7. 1. Referendum on recall election reform: fix the recal election deadline issue, increase the signature requirement for recalls, and make the election period 30 days longer except in cases of criminal conviction or complete dereliction of duty.

    2. Referendum (apparently necessary) to raise the minimum wage. Statewide minimum to $10 (or, as someone suggests, $9.95 for bargain-hunting voters), tied to inflation; local governments can pass laws increasing their minimum wage beyond the statewide minimum.

    3. School finance reform – one of two approaches… Either go "whole hog" and pass a referendum to fully state fund schools to a base acceptable level, automatically reducing local school taxes by an equivalent amount… OR, adjust the current legislation to address legitimate concerns heard during the A66 debate and try again.

    4. Statewide health insurance co-op / public option plan. We have several regional exchanges that have come in way above hoped-for costs. Colorado already has an assessment that a single-payer plan would save the state's residents money…

    5. Prison system reforms. We need to reign in private prison costs, and the governor isn't making the decisions that would allow us to do that. Force the issue legislatively, and while we're at it lets look at some more sentencing reforms to further address prison costs.

      1. Absolutely to your #6 (even though it breaks the rules)

        And the next year, a ballot initiative to repeal TABOR, which can't be done right now (at least not all at once) because it violates single subject. And trying to remove it one piece at a time would be chaos. 

        1. I think the only way to fix the convoluted mess we have in the constitution is a constitutional convention. Even if you didn't have the single subject rule, the complexity of undoing everything would be so convoluted that it would be very difficult to sell to the voters.

          1. The Constitutional Convention route still requires selling something (even bigger) to the voters, so I don't see the point in doing it in a completely open-ended manner vs. trying to undo the TABOR tangle in a stepwise fashion.

            Altering single-subject would allow us to unwind the rest of the Constitutional fiscal idiocy in a single orderly amendment.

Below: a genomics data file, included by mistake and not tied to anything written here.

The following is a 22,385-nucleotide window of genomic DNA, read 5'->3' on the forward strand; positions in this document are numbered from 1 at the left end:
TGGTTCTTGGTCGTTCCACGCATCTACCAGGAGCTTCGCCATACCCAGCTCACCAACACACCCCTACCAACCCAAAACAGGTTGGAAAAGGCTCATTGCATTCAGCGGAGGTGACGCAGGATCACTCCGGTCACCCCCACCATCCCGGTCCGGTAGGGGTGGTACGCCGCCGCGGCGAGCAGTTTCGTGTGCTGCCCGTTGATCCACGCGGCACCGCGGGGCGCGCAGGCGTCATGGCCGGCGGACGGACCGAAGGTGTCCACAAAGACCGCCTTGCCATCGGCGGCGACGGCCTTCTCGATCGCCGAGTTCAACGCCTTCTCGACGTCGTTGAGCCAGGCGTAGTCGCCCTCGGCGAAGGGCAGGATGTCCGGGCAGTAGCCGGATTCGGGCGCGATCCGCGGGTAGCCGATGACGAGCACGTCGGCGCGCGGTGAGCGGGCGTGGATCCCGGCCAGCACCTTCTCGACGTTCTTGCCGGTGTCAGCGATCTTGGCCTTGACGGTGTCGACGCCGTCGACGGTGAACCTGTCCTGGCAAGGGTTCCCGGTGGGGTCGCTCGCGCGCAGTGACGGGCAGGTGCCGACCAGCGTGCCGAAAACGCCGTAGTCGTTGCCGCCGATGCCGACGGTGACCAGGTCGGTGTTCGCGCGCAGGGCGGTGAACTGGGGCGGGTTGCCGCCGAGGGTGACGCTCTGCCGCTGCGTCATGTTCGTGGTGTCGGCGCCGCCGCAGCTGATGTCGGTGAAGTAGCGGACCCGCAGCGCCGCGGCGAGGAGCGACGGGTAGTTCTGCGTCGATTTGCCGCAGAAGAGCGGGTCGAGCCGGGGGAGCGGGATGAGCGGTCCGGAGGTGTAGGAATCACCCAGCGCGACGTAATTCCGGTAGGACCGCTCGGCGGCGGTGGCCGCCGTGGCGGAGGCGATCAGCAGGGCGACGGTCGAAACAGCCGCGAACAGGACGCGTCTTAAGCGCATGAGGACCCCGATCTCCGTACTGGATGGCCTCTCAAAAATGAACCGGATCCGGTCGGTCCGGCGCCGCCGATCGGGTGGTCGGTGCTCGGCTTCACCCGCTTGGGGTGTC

1. The last time voters were explicitly polled on TABOR was 2009, as far as I can tell. 55% of those polled were against the TABOR restrictions.

                TABOR apparently also cripples emergency response to disasters, such as wildfires and floods. You don't have to be a Democrat to question that.

                TABOR is in Federal court now, on a long-running case, Kerr v. Hickenlooper, and opposed by the Independence Institute and other conservative entitties.

                1. Polls are polls. Those 55% are surely contacting Governors Ritter and McInnis, and Senator Norton all the time.  Oh wait, though that poll showed these candidates as leading, none actually won anything that time around.

                  "Cripples" seems a bit overstated. I seem to recall all manner of response to the floods.

                  The lawsuit is interesting on several scores, mostly academic and philosophical.  I make no claim to fully understand all of the legal arguments, but a majority of those on the documents on the site you linked to should and they support the dismissal of that case.  Now, that may very we'll be a numeric happenstance that probably does not reflect the voters at large. 

              2. I know few people who think that legislating every single fiscal requirement via referendum or initiative is a good idea.

                That's what TABOR got us, though. The only way around the last budget initiative is another budget initiative. And because they don't address the same topic and can't address two subjects, they conflict with each other. It's dumb, and it will only get worse given the current setup.

                1. And whenever the subject comes up, I hear many people saying, sure the conflicting tangle should be fixed, but that part about voters having to approve any tax increase, and surplus having to be rebated, we should keep those.

                    1. Ummm . . . that some folks hear more voices than others????  

                      (Not sure if, or why, that needed proving — oh well . . . )

  8. 1. Create a two tier income tax.

    The high tier is whatever it is now. The low tier goes to 0% for household income under $65,000.

    Then the high tier goes down 0.5% every year until gets to zero.

    2.  School Choice

    Allow any district that chooses to create a School Choice program , like Douglas County wanted.

    3.  Create a refundable tax deduction for any Obamacare fine penalty, fee or other expense imposed.

    4. Repeal Gun Background Checks for transfers between family members.

    5. Replace the caucus with a pure primary.

        1. If they are not gifts but sales why should they be treated any differently from other sales. There aren't different rules for selling your car to a family member than to anyone else. A sale is a sale. A gift is a gift. Bottom line, the idea that this leg makes you a criminal if you hand a gun to to family member is another lie.

          And about that Douglas County choice stuff. It provides choice for a very small pool while everybody outside of that pool gets to pay for it. More little people subsidizing the affluent with nifty breaks. It's certainly not about helping kids escape a failed school system as in some inner cities. DougCo public schools are rated very highly.

          Why should anyone pay so someone else's kid can go to an expensive private parochial school when their taxes are already paying for good public schools available to anyone who wishes to avail themselves of them?  If you want a religious education for your kid pay for it yourself. That's what Catholics in my day in my neighborhood did. If they couldn't afford it the Church helped. They didn't ask their neighbors to.